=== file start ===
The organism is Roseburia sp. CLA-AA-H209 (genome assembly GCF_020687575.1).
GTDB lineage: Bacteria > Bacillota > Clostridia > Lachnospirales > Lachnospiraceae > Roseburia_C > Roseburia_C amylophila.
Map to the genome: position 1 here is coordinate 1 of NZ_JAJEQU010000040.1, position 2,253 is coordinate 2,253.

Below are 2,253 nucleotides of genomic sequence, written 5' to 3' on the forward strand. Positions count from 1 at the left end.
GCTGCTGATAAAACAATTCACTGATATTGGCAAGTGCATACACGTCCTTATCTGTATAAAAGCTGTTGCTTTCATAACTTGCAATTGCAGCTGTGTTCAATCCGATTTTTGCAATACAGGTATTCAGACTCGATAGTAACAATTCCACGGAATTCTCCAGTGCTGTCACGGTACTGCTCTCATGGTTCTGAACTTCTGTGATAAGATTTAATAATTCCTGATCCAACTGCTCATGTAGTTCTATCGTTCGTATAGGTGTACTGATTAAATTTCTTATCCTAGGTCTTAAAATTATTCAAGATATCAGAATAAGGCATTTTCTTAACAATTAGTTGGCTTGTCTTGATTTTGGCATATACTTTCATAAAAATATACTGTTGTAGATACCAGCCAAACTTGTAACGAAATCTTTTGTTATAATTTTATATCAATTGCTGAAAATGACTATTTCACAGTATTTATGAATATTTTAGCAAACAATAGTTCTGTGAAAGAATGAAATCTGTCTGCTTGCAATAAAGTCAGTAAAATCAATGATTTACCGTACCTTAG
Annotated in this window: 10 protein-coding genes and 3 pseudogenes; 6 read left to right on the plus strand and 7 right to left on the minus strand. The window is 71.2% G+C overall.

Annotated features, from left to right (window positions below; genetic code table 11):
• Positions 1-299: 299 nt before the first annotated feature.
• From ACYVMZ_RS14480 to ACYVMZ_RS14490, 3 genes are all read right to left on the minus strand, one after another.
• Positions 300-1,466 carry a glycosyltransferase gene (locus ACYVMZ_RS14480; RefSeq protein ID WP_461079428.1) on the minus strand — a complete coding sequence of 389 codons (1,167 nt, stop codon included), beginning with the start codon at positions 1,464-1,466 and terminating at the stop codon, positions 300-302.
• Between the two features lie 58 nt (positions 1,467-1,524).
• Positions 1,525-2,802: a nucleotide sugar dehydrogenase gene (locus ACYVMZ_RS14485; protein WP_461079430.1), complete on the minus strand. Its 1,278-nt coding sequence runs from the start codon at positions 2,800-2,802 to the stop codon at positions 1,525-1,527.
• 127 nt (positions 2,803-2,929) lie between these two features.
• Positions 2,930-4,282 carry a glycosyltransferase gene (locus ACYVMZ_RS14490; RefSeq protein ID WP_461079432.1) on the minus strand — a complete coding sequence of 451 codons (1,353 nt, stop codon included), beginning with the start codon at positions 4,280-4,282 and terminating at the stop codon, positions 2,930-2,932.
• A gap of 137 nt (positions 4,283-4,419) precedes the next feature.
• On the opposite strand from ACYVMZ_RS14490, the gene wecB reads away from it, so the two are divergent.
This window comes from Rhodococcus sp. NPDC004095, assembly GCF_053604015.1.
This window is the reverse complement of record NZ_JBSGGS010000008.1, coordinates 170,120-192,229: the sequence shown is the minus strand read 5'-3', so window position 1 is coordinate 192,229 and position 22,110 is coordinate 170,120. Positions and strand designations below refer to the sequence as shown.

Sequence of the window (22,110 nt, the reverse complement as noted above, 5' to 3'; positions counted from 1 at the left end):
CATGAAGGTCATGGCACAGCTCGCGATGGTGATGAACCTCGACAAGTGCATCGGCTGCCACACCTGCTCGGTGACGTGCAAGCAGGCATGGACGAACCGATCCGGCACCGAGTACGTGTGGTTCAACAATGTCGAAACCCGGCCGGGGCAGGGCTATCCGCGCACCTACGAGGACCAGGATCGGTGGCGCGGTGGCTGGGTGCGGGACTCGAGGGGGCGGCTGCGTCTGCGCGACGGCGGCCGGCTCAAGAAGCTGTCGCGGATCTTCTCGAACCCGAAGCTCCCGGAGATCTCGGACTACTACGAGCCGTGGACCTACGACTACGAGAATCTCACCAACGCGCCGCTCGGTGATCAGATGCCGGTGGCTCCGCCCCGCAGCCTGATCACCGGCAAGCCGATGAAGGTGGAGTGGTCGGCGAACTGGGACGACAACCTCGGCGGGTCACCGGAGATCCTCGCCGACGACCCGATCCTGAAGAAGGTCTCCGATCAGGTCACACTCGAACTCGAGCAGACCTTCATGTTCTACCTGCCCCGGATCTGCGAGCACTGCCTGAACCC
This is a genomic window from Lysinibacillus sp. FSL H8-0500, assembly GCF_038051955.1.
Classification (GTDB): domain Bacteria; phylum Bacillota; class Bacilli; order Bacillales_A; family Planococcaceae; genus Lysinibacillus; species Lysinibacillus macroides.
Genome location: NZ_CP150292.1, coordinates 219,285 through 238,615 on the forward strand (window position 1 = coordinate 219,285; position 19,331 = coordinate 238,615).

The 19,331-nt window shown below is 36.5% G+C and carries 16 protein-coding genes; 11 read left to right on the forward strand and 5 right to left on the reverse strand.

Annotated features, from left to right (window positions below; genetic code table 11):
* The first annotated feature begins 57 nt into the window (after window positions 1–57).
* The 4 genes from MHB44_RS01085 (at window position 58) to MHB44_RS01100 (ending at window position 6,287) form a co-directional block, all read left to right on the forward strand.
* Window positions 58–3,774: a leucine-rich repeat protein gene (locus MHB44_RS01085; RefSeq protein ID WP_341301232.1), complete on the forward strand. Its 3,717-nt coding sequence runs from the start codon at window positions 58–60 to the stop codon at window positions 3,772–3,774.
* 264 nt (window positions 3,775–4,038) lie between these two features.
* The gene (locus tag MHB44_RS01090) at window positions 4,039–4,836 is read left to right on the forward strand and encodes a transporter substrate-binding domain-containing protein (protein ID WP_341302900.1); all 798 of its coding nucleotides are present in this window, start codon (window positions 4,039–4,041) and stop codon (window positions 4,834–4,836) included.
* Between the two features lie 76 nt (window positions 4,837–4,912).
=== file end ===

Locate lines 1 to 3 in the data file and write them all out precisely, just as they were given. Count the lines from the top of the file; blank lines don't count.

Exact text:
The organism is Roseburia sp. CLA-AA-H209 (genome assembly GCF_020687575.1).
GTDB lineage: Bacteria > Bacillota > Clostridia > Lachnospirales > Lachnospiraceae > Roseburia_C > Roseburia_C amylophila.
Map to the genome: position 1 here is coordinate 1 of NZ_JAJEQU010000040.1, position 2,253 is coordinate 2,253.